Book Review: The 21 Irrefutable Laws of Leadership (John Maxwell)

John Maxwell is a very popular motivational speaker and one of the leading authorities of leadership concepts alive today.  Very prolific in his publications, his book “The 21 Irrefutable Laws of Leadership” probably stands out as having the most impact.  I recently finished reading this book, and found it to be quite enlightening and very informative.  The specific laws he ties into effective and quality leadership are the following:

  1. The Law of the Lid:  Leadership ability determines a person’s level of effectiveness.
  2. The Law of Influence:  The true measure of leadership is influence.
  3. The Law of Process:  Leadership develops daily, not in a day.
  4. The Law of Navigation:  Anyone can steer the ship, but it takes a leader to chart the course.
  5. The Law of E.F. Huton:  When the real leader speaks, people listen.
  6. The Law of Solid Ground:  Trust is the foundation of leadership.
  7. The Law of Respect:  People naturally follow leaders stronger than themselves.
  8. The Law of Intuition:  Leaders evaluate everything with a leadership bias.
  9. The Law of Magnetism:  Who you are is who you attract.
  10. The Law of Connection:  Leaders touch a heart before they ask for a hand.
  11. The Law of the Inner Circle:  A leader’s potential is determined by those closest to them.
  12. The Law of Empowerment:  Only secure leaders give power to others.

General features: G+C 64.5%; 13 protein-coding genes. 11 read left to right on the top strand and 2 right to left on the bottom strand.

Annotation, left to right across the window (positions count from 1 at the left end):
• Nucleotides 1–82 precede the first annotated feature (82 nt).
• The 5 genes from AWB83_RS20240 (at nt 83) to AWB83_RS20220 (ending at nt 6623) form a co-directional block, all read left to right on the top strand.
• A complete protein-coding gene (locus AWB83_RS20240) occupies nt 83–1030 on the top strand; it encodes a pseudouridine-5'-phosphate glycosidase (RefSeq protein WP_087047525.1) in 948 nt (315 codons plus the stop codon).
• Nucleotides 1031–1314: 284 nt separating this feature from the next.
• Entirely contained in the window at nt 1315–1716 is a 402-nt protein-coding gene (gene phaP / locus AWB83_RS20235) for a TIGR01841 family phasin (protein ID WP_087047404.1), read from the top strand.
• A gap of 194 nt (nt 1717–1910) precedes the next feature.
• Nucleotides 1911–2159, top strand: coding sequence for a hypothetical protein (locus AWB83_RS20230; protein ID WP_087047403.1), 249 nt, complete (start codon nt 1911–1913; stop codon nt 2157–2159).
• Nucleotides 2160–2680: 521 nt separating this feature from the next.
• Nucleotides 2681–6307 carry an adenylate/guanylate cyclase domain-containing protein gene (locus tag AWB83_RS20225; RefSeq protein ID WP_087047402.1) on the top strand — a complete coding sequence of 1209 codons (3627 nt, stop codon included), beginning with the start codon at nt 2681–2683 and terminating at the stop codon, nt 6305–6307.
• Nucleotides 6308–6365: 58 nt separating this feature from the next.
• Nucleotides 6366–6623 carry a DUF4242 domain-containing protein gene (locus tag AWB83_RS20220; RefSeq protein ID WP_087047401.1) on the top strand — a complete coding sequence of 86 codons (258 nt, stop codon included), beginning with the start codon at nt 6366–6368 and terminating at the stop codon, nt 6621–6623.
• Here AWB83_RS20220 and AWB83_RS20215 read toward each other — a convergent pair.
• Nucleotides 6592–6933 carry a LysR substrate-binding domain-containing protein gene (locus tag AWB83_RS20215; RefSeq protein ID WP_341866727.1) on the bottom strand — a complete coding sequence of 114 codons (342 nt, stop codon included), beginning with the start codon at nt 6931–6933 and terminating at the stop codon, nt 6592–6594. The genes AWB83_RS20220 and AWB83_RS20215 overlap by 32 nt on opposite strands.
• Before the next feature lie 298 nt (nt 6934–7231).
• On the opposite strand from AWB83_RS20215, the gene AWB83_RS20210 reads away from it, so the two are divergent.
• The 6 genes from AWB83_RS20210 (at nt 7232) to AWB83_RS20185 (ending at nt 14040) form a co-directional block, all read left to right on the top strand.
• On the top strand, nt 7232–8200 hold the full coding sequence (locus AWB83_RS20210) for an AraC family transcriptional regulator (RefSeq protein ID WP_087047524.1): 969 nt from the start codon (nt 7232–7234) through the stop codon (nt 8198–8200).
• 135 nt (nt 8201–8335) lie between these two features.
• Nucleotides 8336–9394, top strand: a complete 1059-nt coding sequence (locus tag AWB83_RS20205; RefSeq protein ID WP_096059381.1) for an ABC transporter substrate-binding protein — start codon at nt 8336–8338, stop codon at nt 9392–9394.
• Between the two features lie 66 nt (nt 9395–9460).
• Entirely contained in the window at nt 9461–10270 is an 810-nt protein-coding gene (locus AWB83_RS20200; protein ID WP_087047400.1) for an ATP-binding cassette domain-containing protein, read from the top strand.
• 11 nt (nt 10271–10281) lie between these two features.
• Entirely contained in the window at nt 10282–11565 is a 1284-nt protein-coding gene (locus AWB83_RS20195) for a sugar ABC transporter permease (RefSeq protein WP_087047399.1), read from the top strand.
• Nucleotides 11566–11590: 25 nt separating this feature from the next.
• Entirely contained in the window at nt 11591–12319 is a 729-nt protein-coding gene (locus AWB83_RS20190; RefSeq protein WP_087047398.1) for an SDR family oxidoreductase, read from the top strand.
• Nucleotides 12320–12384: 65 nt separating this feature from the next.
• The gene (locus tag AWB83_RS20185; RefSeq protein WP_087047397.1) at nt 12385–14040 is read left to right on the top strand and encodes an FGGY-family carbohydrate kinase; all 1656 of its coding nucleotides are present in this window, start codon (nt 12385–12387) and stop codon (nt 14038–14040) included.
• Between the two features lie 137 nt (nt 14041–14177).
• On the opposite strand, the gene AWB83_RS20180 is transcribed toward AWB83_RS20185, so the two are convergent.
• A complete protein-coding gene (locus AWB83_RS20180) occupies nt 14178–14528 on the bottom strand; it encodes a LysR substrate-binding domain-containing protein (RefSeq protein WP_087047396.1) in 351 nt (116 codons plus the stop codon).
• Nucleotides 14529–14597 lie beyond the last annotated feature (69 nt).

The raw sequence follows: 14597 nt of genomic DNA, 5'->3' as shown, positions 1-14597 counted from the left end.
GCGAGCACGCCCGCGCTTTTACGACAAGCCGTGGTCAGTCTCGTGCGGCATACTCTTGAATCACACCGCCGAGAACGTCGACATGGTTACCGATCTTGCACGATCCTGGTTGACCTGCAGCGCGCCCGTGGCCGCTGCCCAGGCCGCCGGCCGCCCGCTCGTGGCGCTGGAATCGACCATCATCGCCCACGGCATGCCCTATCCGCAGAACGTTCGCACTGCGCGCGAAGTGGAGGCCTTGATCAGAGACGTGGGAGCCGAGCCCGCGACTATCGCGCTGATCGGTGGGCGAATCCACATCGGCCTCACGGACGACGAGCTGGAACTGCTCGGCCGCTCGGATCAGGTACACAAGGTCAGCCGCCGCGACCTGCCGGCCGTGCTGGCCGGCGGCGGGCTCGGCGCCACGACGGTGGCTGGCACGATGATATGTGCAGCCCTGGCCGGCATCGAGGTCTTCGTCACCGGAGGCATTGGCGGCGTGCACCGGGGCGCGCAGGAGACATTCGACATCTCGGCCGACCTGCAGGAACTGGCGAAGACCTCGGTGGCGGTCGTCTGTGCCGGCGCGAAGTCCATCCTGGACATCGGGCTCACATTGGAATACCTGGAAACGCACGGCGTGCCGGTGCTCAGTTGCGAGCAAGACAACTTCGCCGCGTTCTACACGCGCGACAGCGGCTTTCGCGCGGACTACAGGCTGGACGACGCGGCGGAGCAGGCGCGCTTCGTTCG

13. The Law of Reproduction:  It takes a leader to raise up a leader.
  14. The Law of Buy-In:  People buy into the leader, then the vision.
  15. The Law of Victory:  Leaders find a way for the team to win.
  16. The Law of the Big Mo:  Momentum is a leader’s best friend.
  17. The Law of Priorities:  Leaders understand that activity is not necessarily accomplishment.
  18. The Law of Sacrifice:  A leader must give up to go up.
  19. The Law of Timing:  When to lead is as important as what to do and where to go.
  20. The Law of Explosive Growth:  To add growth, lead followers; to multiply lead leaders.
  21. The Law of Legacy:  A leader’s lasting value is measured by succession.

Not all of these laws are created equal in my mind, but they offer a good blueprint to follow.  I find that if you read enough of Maxwell’s books, you find yourself reading very similar, if not the same, examples found in some of the others.  I also find that some of his books have references to others, which I think is designed to drive up sales to a certain extent.  Regardless, Maxwell’s ideas are quite good and this book provides a good blueprint for someone to follow if they work their way into a leadership position.  This is a good starting point on the journey to being an effective and highly regarded leader.  It may not answer all the questions, but it a good means to start off on the right track.  I do recommend this book for all aspiring leaders.

3 thoughts on “Book Review: The 21 Irrefutable Laws of Leadership (John Maxwell)